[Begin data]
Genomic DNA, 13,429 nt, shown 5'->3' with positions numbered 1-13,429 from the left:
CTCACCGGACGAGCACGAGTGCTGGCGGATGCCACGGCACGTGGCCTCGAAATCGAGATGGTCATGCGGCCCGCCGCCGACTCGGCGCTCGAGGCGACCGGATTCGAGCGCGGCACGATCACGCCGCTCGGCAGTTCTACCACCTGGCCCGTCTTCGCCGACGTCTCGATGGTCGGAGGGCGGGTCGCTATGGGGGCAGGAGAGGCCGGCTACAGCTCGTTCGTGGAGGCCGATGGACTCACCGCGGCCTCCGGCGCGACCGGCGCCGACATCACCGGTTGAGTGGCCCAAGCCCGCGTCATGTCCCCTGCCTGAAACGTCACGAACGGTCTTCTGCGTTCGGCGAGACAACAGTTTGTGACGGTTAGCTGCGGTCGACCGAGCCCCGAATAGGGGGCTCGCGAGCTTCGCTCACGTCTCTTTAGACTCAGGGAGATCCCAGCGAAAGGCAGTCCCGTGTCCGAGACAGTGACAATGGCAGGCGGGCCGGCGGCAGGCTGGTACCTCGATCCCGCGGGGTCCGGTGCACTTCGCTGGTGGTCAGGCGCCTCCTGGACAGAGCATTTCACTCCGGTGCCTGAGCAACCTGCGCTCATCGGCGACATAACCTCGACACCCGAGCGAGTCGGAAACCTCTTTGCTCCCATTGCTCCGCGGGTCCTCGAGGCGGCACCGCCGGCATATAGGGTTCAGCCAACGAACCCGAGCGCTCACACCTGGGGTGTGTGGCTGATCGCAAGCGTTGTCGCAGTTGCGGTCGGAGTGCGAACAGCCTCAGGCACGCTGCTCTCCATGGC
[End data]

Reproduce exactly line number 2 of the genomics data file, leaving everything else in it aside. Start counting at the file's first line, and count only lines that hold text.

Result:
CTCACCGGACGAGCACGAGTGCTGGCGGATGCCACGGCACGTGGCCTCGAAATCGAGATGGTCATGCGGCCCGCCGCCGACTCGGCGCTCGAGGCGACCGGATTCGAGCGCGGCACGATCACGCCGCTCGGCAGTTCTACCACCTGGCCCGTCTTCGCCGACGTCTCGATGGTCGGAGGGCGGGTCGCTATGGGGGCAGGAGAGGCCGGCTACAGCTCGTTCGTGGAGGCCGATGGACTCACCGCGGCCTCCGGCGCGACCGGCGCCGACATCACCGGTTGAGTGGCCCAAGCCCGCGTCATGTCCCCTGCCTGAAACGTCACGAACGGTCTTCTGCGTTCGGCGAGACAACAGTTTGTGACGGTTAGCTGCGGTCGACCGAGCCCCGAATAGGGGGCTCGCGAGCTTCGCTCACGTCTCTTTAGACTCAGGGAGATCCCAGCGAAAGGCAGTCCCGTGTCCGAGACAGTGACAATGGCAGGCGGGCCGGCGGCAGGCTGGTACCTCGATCCCGCGGGGTCCGGTGCACTTCGCTGGTGGTCAGGCGCCTCCTGGACAGAGCATTTCACTCCGGTGCCTGAGCAACCTGCGCTCATCGGCGACATAACCTCGACACCCGAGCGAGTCGGAAACCTCTTTGCTCCCATTGCTCCGCGGGTCCTCGAGGCGGCACCGCCGGCATATAGGGTTCAGCCAACGAACCCGAGCGCTCACACCTGGGGTGTGTGGCTGATCGCAAGCGTTGTCGCAGTTGCGGTCGGAGTGCGAACAGCCTCAGGCACGCTGCTCTCCATGGC